Bitcoin's blockchain provides inalterable evidence, stored on thousands of computers, of every Bitcoin transaction that's ever taken place. Many of the transactions recorded on that distributed ledger are crimes: Billions of dollars in stolen funds, contraband deals, and paid ransoms sitting in plain sight, yet obscured by unidentifiable Bitcoin addresses and, in many cases, tangles of money laundering.
But a group of Cambridge cybersecurity researchers now argues that one can still distinguish those contraband coins from the legitimate ones that surround them, not with any new technical or forensic technique, but simply by looking at the blockchain differently—specifically, looking at it more like an early 19th century English judge.
In a paper published last week, the Cambridge team argues for a new way of tracing “tainted” coins in the blockchain, particularly ones that have been stolen or extorted from victims and then sent through a series of transactions to hide their ill-gotten origin. Rather than try to offer any new detective tricks to identify the source of a Bitcoin transaction hiding behind a pseudonymous address, their idea instead redefines what constitutes a dirty bitcoin. Based on a legal precedent from an 1816 British court decision, they posit that the first coin that leaves a Bitcoin address should be considered the same coin as the first one that went into it, carrying with it all of that coin's criminal history. And if that coin was once stolen from someone, he or she may be allowed to claim it back even after it has passed through multiple addresses.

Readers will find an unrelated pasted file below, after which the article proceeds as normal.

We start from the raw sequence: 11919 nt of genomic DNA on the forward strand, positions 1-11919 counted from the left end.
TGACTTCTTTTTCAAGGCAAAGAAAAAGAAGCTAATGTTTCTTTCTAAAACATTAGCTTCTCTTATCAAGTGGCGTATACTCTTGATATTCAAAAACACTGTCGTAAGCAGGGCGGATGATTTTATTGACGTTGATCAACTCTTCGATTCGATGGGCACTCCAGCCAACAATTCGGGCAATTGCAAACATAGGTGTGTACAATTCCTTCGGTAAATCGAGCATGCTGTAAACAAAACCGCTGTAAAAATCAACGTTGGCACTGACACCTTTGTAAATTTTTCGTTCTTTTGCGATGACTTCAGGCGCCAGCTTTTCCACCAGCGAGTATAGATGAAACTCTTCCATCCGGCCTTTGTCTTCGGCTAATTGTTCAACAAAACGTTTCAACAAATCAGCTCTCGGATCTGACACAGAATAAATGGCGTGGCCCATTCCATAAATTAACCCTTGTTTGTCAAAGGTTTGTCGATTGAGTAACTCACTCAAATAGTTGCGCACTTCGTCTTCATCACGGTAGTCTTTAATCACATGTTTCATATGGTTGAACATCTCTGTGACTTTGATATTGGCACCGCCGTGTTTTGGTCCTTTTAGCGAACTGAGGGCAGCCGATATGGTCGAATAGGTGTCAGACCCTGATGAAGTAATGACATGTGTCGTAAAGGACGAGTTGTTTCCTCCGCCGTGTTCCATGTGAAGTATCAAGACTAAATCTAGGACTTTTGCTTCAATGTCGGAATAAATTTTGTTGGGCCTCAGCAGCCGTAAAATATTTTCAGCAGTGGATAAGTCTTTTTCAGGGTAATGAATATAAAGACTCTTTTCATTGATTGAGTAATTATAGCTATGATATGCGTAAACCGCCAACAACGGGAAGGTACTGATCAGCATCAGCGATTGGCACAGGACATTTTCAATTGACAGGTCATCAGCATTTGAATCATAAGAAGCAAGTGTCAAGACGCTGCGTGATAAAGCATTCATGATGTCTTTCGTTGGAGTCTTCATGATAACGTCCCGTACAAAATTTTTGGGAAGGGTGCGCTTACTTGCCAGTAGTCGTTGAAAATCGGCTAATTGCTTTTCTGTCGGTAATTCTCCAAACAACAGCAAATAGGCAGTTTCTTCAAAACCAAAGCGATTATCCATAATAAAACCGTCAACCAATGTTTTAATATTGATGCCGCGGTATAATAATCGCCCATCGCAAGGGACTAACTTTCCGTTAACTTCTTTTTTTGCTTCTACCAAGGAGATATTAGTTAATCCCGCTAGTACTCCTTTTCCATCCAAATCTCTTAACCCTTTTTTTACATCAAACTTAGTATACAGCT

'One unlucky person is going to end up holding the stolen bitcoin.'
Ross Anderson, Cambridge University
The Cambridge researchers have gone so far as to code a proof-of-concept software tool, which they plan to release later this